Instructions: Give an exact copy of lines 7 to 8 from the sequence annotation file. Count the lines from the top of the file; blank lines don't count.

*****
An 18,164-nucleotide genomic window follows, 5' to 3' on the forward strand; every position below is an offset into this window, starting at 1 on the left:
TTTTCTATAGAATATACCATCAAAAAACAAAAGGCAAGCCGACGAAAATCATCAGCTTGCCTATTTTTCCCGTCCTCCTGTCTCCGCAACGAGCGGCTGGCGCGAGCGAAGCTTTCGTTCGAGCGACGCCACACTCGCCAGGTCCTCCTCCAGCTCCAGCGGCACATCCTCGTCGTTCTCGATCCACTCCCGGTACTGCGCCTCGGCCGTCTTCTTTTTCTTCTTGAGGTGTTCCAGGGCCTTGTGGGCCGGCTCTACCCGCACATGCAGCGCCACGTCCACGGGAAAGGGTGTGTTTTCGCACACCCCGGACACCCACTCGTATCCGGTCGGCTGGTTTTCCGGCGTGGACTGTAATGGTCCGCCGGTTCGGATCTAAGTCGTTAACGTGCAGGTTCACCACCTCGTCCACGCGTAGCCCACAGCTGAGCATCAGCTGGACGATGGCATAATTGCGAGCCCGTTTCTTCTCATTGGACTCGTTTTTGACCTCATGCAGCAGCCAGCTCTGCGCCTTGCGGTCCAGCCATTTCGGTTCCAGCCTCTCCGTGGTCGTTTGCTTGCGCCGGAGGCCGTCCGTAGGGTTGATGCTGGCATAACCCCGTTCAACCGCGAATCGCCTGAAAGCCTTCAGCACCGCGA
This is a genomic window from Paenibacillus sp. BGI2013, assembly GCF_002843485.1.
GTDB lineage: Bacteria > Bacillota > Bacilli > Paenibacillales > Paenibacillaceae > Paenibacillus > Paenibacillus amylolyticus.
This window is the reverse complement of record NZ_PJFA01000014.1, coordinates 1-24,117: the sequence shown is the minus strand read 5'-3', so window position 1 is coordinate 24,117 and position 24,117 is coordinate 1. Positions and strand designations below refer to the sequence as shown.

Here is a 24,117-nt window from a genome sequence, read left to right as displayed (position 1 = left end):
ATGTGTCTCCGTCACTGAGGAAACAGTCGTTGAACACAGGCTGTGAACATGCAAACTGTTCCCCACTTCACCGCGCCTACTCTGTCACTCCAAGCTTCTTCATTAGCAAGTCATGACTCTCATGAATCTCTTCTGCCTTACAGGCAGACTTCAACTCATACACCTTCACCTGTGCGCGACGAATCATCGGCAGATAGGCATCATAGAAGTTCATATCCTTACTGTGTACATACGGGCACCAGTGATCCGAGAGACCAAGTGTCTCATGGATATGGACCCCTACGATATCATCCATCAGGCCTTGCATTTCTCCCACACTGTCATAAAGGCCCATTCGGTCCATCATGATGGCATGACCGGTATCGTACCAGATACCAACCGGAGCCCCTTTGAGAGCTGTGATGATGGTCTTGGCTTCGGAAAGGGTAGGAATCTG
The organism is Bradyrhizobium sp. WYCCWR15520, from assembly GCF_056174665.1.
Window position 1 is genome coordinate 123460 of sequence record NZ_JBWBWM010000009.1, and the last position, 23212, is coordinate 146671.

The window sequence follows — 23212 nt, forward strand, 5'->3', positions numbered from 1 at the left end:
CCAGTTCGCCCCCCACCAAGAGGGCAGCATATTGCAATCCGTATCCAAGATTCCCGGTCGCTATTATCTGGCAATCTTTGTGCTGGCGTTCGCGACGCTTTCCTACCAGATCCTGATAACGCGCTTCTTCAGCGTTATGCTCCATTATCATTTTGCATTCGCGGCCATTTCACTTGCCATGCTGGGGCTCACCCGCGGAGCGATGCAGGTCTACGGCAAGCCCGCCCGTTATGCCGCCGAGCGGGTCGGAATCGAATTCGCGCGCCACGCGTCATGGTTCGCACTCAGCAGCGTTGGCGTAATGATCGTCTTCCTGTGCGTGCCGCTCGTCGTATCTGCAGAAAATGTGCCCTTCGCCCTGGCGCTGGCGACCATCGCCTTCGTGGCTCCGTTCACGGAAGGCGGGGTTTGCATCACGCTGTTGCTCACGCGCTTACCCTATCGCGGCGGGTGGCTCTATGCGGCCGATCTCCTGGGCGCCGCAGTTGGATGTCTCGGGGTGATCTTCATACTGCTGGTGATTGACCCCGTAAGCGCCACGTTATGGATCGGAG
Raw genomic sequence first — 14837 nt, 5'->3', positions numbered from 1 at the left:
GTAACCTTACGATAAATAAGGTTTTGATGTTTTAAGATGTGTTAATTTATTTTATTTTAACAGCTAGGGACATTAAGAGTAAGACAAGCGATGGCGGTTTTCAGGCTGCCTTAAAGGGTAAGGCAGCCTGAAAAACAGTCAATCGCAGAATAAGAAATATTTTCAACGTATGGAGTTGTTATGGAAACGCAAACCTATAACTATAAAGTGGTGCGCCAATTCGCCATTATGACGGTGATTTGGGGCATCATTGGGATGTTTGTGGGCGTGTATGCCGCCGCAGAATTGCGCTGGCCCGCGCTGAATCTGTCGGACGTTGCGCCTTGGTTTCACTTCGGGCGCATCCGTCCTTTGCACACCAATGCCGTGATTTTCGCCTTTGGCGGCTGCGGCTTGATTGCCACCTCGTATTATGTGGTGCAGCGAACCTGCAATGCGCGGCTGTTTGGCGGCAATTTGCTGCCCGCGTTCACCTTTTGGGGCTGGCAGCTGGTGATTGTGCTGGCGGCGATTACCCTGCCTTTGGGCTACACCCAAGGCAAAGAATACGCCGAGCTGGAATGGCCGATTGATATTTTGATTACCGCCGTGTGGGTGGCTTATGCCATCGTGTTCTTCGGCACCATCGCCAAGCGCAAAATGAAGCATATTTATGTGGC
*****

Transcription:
ATGTGTCTCCGTCACTGAGGAAACAGTCGTTGAACACAGGCTGTGAACATGCAAACTGTTCCCCACTTCACCGCGCCTACTCTGTCACTCCAAGCTTCTTCATTAGCAAGTCATGACTCTCATGAATCTCTTCTGCCTTACAGGCAGACTTCAACTCATACACCTTCACCTGTGCGCGACGAATCATCGGCAGATAGGCATCATAGAAGTTCATATCCTTACTGTGTACATACGGGCACCAGTGATCCGAGAGACCAAGTGTCTCATGGATATGGACCCCTACGATATCATCCATCAGGCCTTGCATTTCTCCCACACTGTCATAAAGGCCCATTCGGTCCATCATGATGGCATGACCGGTATCGTACCAGATACCAACCGGAGCCCCTTTGAGAGCTGTGATGATGGTCTTGGCTTCGGAAAGGGTAGGAATCTG
The organism is Bradyrhizobium sp. WYCCWR15520, from assembly GCF_056174665.1.